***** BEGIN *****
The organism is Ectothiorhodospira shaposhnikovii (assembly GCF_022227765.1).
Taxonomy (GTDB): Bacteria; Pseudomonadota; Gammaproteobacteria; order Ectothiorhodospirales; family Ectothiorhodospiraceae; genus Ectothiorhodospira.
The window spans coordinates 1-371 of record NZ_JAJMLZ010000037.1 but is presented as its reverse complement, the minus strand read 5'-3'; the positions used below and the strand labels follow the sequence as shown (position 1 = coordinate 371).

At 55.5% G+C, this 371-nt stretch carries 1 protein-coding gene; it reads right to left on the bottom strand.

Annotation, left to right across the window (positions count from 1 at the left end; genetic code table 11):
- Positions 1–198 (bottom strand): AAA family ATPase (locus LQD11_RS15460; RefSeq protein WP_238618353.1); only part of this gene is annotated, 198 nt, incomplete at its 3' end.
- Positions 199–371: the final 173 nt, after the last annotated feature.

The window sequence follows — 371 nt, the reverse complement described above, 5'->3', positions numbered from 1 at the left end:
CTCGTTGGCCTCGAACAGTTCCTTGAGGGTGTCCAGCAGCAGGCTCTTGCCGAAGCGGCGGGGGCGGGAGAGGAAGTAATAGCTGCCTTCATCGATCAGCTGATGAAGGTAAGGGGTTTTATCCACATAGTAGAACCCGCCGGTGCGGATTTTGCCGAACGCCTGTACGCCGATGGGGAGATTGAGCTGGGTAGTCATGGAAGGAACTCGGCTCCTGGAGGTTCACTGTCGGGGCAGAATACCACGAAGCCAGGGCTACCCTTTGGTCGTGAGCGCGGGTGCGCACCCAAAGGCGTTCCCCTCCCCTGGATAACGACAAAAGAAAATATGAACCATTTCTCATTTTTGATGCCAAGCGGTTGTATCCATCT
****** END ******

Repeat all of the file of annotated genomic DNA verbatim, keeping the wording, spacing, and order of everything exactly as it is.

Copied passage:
The organism is Ectothiorhodospira shaposhnikovii (assembly GCF_022227765.1).
Taxonomy (GTDB): Bacteria; Pseudomonadota; Gammaproteobacteria; order Ectothiorhodospirales; family Ectothiorhodospiraceae; genus Ectothiorhodospira.
The window spans coordinates 1-371 of record NZ_JAJMLZ010000037.1 but is presented as its reverse complement, the minus strand read 5'-3'; the positions used below and the strand labels follow the sequence as shown (position 1 = coordinate 371).

At 55.5% G+C, this 371-nt stretch carries 1 protein-coding gene; it reads right to left on the bottom strand.

Annotation, left to right across the window (positions count from 1 at the left end; genetic code table 11):
- Positions 1–198 (bottom strand): AAA family ATPase (locus LQD11_RS15460; RefSeq protein WP_238618353.1); only part of this gene is annotated, 198 nt, incomplete at its 3' end.
- Positions 199–371: the final 173 nt, after the last annotated feature.

The window sequence follows — 371 nt, the reverse complement described above, 5'->3', positions numbered from 1 at the left end:
CTCGTTGGCCTCGAACAGTTCCTTGAGGGTGTCCAGCAGCAGGCTCTTGCCGAAGCGGCGGGGGCGGGAGAGGAAGTAATAGCTGCCTTCATCGATCAGCTGATGAAGGTAAGGGGTTTTATCCACATAGTAGAACCCGCCGGTGCGGATTTTGCCGAACGCCTGTACGCCGATGGGGAGATTGAGCTGGGTAGTCATGGAAGGAACTCGGCTCCTGGAGGTTCACTGTCGGGGCAGAATACCACGAAGCCAGGGCTACCCTTTGGTCGTGAGCGCGGGTGCGCACCCAAAGGCGTTCCCCTCCCCTGGATAACGACAAAAGAAAATATGAACCATTTCTCATTTTTGATGCCAAGCGGTTGTATCCATCT